- For entities registered under the Companies Act, 2013: Startups registered under the Companies Act, 2013 are obligated to fulfil specific mandatory compliances. This includes conducting an annual general meeting (AGM) once a year within 15 months of the previous AGM.6 The AGM focuses on approving financial statements, appointing auditors and declaring dividends. Board meetings are also crucial, with the first meeting required within 30 days of incorporation, and at least four meetings per financial year. The gap between consecutive board meetings should not exceed 120 days.7 There are several forms that must be filed. This includes filing Form ADT-1 for the appointment of auditors, at its first annual general meeting, who shall hold office until the conclusion of the company's sixth annual general meeting. After that, they will continue to hold the position until the conclusion of every sixth meeting.8 Form MGT-7 is mandatory for filing annual return details,9 and Form AOC-4 is used for submitting financial statements.10 Directors are required to prepare a Directors' Report detailing the state of the company, operations, net profit, dividends, and more.11 Directors must also file Form MBP-1 to disclose their interests in other entities.12 Certain registers must be maintained, including minutes of board and general meetings, and statutory registers. Additionally, books of accounts or financial statements and registers of directors' attendance at board meetings or committees must be maintained as per Section 44aa.
- For entities registered under the Limited Liability Partnership Act, 2008: Firstly, LLPs need to file the annual return or Form 1113. This form provides a summary of the LLP's partners and any changes in management. The due date for filing Form 11 is within 60 days from the closure of the financial year.LLPs are also required to file the Statement of Account & Insolvency,14 known as Form 8. This form consists of two parts: Part A includes the statement of solvency, while Part B contains the statement of accounts and statement of income & expenditure. Form 8 must be filed within 30 days from the end of six months of the financial year. Apart from the annual compliance requirements, there are also event-based compliances for LLPs. This includes filing the LLP Agreement with the Ministry of Corporate Affairs (MCA) within 30 days of formation. LLPs also need to file various forms for changes such as appointment/resignation of designated partners/partners, name changes, changes in the LLP agreement, and more, within specific time limits.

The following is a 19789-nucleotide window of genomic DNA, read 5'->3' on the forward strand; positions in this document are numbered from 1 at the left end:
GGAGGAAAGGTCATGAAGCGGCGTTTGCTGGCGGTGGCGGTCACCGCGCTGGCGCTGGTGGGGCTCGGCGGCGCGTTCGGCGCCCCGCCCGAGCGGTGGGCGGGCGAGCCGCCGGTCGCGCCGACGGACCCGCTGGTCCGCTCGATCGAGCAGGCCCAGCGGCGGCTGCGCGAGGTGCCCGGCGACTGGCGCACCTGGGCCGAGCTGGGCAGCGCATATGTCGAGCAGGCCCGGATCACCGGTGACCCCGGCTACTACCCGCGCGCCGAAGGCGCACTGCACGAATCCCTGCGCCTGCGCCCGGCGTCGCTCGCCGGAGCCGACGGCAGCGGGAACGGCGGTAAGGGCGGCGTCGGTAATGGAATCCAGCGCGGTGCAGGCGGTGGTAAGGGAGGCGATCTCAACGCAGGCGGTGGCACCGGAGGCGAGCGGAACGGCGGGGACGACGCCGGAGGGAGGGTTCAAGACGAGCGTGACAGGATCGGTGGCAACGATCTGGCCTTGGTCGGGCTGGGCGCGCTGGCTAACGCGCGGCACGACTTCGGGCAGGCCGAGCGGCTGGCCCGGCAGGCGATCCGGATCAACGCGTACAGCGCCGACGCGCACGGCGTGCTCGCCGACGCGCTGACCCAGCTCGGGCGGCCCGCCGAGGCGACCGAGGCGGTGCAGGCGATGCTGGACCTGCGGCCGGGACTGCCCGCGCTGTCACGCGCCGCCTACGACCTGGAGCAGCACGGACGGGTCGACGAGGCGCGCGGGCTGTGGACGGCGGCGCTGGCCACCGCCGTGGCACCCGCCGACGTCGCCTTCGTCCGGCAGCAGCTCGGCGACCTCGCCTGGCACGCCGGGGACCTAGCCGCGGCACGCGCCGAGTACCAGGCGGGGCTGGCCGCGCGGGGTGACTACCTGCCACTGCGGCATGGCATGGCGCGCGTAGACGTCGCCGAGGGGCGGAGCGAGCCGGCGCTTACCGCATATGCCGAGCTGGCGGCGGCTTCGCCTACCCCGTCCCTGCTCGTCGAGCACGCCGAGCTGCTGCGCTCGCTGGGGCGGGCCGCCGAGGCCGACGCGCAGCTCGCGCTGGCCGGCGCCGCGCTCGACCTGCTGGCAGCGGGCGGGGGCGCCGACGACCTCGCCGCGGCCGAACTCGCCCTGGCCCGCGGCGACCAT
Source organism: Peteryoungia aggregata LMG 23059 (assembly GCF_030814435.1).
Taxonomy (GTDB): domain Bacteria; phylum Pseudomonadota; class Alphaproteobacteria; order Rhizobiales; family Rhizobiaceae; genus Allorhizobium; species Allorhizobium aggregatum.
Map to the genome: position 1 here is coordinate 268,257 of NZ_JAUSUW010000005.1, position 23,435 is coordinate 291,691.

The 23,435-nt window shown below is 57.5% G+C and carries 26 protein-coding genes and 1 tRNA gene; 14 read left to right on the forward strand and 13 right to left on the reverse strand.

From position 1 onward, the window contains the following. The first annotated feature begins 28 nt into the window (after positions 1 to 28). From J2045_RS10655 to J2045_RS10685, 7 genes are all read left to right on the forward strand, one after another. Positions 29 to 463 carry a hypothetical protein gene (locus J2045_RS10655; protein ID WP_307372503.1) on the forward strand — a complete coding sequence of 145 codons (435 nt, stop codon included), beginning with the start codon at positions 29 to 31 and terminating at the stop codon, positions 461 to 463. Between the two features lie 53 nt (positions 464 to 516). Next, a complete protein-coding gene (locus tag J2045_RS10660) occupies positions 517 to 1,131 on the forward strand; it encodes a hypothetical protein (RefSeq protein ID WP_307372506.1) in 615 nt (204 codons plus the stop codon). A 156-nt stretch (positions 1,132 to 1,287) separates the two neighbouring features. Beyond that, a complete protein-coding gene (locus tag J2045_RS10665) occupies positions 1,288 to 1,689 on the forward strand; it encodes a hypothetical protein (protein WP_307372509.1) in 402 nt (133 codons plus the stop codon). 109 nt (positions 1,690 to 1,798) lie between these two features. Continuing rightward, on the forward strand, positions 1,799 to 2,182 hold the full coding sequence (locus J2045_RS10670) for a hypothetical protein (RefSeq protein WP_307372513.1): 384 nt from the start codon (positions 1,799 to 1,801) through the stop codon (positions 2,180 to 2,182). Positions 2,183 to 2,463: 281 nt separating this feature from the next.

- For entities registered under Section 59 of the Partnership Act, 1932: In the case of a partnership startup firm, it is mandatory to get it registered within a period of 1 year since the incorporation of the firm15 via Form I. Furthermore, a partnership firm is bound to inform the Registrar (as defined under Section 2 (c-1) of the Partnership Act, 1932) that it has discontinued its operations or is beginning its operations in a new place within a period of 90 days from the date of such discontinuation or commencement respectively16 via Form II. A partner and an employee are subject to paying professional tax on the gains made in accordance with the respective state law.17 Furthermore, similar to professional tax, a partnership startup firm may be mandated to pay a certain amount to the Labour Welfare Fund (LWF) in case state legislation mandates.18
Other applicable compliances
Labour law and tax-related compliances: Startups must comply with labour laws regarding wages, working hours, safety standards and other employment-related regulations such as the Payment of Gratuity Act, 1972; the Contract Labour (Regulation and Abolition) Act, 1970; the Employees' Provident Funds and Miscellaneous Provisions Act, 1952, the Maternity Benefit Act, 1961 etc.) and environmental law compliances.19 In addition, the entities are required to create a range of policies and manuals to govern working conditions. These include the Prevention of Sexual Harassment at Workplace Policy (POSH policy) and the Employee Handbook.
To ensure compliance, it is advisable to seek guidance from a legal expert who can access the relevant laws applicable to your startup.
Furthermore, startups that are registered with the DPIIT can also avail of tax exemptions under Section 80 IAC (which allows Start-ups to claim a deduction of one hundred percent of the profits and gains derived from any eligible business for up to three years) and Section 56 of the Income Tax Act, 1961(taxation of income from other sources).20